The Zen philosophy has reached the business world. More and more organisations are adopting a new business paradigm where money is the means and social impact is the end. This new corporate vision, which has been coined “Zen business”, resolves and transcends the apparent contradiction between economic and social businesses. As various studies have shown, companies with a big social and environmental impact that guarantee their workers’ personal and professional development are able to build unique, profitable brands that are leaders in their sector. These so-called “Zen organisations” are characterised by business models that go beyond maximising economic profit.
Zen business: humanising the economy
Dr Josep Maria Coll, associate professor of EADA and director the EADA EU-Asia Global Business Research Centre, recently published his book Zen Business. His thesis looks at the multiple benefits of applying this harmony in the company. In Dr Coll’s opinion, it is fundamental to give people the chance to express their creativity, develop their talent and work in harmony. “We spend the largest part of our day working,” he points out, “but we seem to take for granted that what the company demands of us and values is our economic efficiency and our capacity to win and compete, so we seek out self-fulfilment outside the company.”
Dr Coll sees this focus as mistake because an organisation should guarantee the self-fulfilment of its employees. “Today the challenge we are faced with is to promote a corporate development centred on people and, in this way, humanise the economy,” he urges. “It is the only way we have to address global challenges and improve our happiness at work; it is the reconnection of being and having.”
The Zen business model
In order to accomplish this reconnection, Dr Coll puts forward a Zen business model that entails reaching a balance between the five key processes for creating business value: human leadership, stakeholders, marketing and innovation, finances and brand and corporate culture. He calls these “the five corporate Zen stars”, which correspond to five interrelated, complementary and interdependent processes, inspired by the age-old Zen theory of “the five elements”.
The first process, human leadership, refers to the need to integrate universal values into the company’s business model. “It has to do with defining a superior purpose, a mission and values that will enable the company to make a positive imprint on society,” he says. Dr Coll offers three illustrative models: Steve Jobs (Apple), a great lover of design who set out to change the world through technology; John Mackey (Whole Foods), a lover of healthy food whose goal consisted of looking after the planet through organic farming; Cristóbal Colón (La Fageda), who has set up a company committed to offering employment opportunities to the mentally disabled.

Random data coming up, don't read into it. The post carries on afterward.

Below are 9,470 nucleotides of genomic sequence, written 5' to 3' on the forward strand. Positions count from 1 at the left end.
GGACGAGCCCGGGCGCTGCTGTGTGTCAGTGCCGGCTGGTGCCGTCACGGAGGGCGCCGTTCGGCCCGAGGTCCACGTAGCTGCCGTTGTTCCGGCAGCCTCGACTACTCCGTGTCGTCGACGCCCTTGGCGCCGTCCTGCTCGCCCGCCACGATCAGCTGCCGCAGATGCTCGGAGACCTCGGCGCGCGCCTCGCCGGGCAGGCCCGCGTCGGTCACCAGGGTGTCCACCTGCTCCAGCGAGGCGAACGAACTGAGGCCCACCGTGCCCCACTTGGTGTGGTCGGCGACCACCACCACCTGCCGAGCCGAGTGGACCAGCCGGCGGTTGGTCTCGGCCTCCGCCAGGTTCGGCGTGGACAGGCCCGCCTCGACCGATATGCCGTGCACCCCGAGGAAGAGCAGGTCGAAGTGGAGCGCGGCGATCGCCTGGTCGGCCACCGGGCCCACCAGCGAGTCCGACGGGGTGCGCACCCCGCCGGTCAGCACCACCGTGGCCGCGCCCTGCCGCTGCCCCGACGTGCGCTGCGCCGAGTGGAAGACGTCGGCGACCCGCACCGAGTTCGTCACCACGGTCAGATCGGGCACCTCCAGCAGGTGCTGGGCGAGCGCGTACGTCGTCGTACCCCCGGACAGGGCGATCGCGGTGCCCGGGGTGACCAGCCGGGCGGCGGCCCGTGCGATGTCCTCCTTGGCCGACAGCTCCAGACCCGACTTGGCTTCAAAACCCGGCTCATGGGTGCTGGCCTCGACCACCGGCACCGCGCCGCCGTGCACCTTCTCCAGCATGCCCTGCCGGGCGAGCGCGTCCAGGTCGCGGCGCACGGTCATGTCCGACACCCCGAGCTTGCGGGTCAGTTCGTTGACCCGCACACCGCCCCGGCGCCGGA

The model’s second cornerstone is the stakeholders, in other words, “people who contribute and develop their talent to design highly creative products, thus maximising customer value”. The example that Dr Coll chooses here is Starbucks, which built brand value by looking after its employees. “Starbucks was the first organisation in the sector to develop trust among its employees” he points out, “making them partners in the company, motivating them to take part in decision making, offering them access to quality training programmes and paying them a higher-than-average salary. As a result, the workers became the brand’s true ambassadors and at the same time guaranteed quality and service for its products.”
Point three –“disruptive, frugal and sustainable” marketing and innovation strategies– and point four –financial management oriented towards sustainability and holistic impact– are very closely related. “An industrial engineer committed to energy efficiency will have a more meaningful career if he/she works at an electric car company than in a company that designs engines that break down after 130,000 km in order to increase product turnover and make the company more profitable,” Dr Coll explains. “This engineer will obviously be more motivated, creative and productive and will ultimately contribute much more to making the electric care company profitable.”
The last pillar of the business model is the corporate brand and culture. “This point is the result of the four previous points,” Dr Coll emphasises, “the implementation of which will ultimately determine a brand and leading flagship corporate culture in the marketplace and in society.”
The shinise spirit
Japan’s “shinise companies” are Zen organisations par excellence. These are companies that conceive and measure their success in terms of their longevity rather than the economic profits they have made or their annual growth rate. In fact, shinise in Japanese means “a longstanding company backed by generations of history”. This is one of the main traits of Japanese companies, the oldest in the world. There are 20,000 companies in Japan that are over 100 years old, 1,200 over 200 years old, 600 over 300 years old, 30 over 500 years old and 5 over 1,000 years old.
According to Dr Coll, the management of these organisations is based on Zen business principles. “All of these companies have overcome difficulties and adverse events such as wars, meteorological disasters and economic and political crises and they have always remained loyal to their social commitment,” he says. “Companies such as Shoyeido and Nintendo are good examples of the shinise spirit, because they have always known that success is not to be found in the profit and loss account as such, but rather in the commitment to people, their environment and continuous improvement seeking excellence.”
Article written by EADA professor Dr Josep Maria Coll.